Helsinki

At this point it’s probably time to introduce another of our digital go-to sites; you may have noticed that we’ve been spending roughly two nights out of every three parked up in apparently random places.  To counter this we’ve been paying for ‘proper’ campsites with electricity and showers and wi-fi between times, in the interests of personal hygeine and the like.  But even we aren’t lucky enough to be able to stumble on these sites, wild or civilized, by ourselves.  This is where a thing called park4night comes into its own, or more accurately the app does.  So when we’re a couple of hours down the road/gravel track/goat footpath from where we spent the previous night, we ask the park4night app to show us all the nearby places where we could park up.  It generally comes up with a reasonable selection and more often than not we’ll pick the one that sounds ‘interesting’.  We’ve not come up with a properly duff one yet.

The point of all this rambling preamble is to provide an explanation of how we came to be parked up about 20 minutes’ walk from the centre of Helsinki in a site overlooking the river and a zoo 200 yards away.  It was all down to the parking app, so once again we found ourselves feeling grateful to whoever created it.  We were also more than ever so slightly pleased to be in among the city lights again and raced around hither and yon, soaking it all up.  As a result it’s impossible to create any sort of coherent narrative from our time in Helsinki, so here are some pictures instead…

Now it’s just possible that some of you reading this might be up on the whole Instagram thing – if you are, then you’ll recognize the photo above of me channelling Isambard Kingdom Brunel.  If not, then I can thoroughly recommend my own Instagram site, if only on the grounds that nobody else has or (probably) ever will do.  I’ll leave it there before Kate gives me a clip around the ear for blowing my own trumpet…

It wasn’t all that surprising to find out that Helsinki has its own version of the London Eye, above.  What was surprising though, although in retrospect perhaps it shouldn’t have been, was to find that one of the cabins is actually a sauna.  I’ll leave it to you to work out which one.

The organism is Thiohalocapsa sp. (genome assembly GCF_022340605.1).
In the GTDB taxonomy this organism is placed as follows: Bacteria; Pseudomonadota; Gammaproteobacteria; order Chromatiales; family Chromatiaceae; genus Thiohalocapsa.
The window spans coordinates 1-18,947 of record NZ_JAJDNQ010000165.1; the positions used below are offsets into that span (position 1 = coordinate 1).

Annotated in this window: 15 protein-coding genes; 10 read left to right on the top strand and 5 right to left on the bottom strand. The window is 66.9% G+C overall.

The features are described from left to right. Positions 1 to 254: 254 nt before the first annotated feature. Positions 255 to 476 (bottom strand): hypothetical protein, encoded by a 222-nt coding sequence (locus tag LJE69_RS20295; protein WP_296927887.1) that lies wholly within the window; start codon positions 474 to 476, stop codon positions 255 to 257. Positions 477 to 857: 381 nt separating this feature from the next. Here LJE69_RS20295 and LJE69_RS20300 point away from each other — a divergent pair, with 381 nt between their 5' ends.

This amazing cathedral has huge zinc statues of the twelve apostles and some other geezers on its roof.  You’d think that inside would be similarly impressive – but it isn’t.  That’s on account of it being Lutheran, so all the razzamatazz and glitter that the Roman Catholic church would undoubtedly have sprayed around inside is noticeably absent.  That being the case, we didn’t think it worth burdening this blog with any pictures.  Instead, here’s one of Kate ouside the main entrance of ‘Pohjola Kullervo’.  As to what that means, your guess is almost certainly as good as ours, if not better.  Crack on…

After that, we found ourselves back on familiar ecclesiastical ground when we came across a Russian Orthodox cathedral.  This time, the inside was far better than the already impressive outside.

The markets nearest to the port were an experience too.  All manner of things were on offer so we took the road less travelled, gastronomically speaking, and bought this:

And no, we have no idea what it tastes like because we have yet to open it.  When we do, we’ll let you know.

We passed by thisplace, below, but failed dismally to emerge with some strange Baltic tatts.  Their marketing manager deserves a pat on the back though…

And eventually, after another night in our zoo/river/carpark location it was time to get on this and sail over to Estonia.

(To be continued…) as they used to say at the end of ‘Batman’ or ‘Man From Uncle’ when I was a lad.

Mark

1 Comment

Pluke

Isn’t “this”, on which you are about to embark, what went to the bottom of the briney a few years ago when someone forgot to shut the front door (or batten down the hatches as I believe those sailor boys call it)? Hope they were more assiduous in their first parade checks and that you are now safely in Estonia.

By the way, like the beard man.

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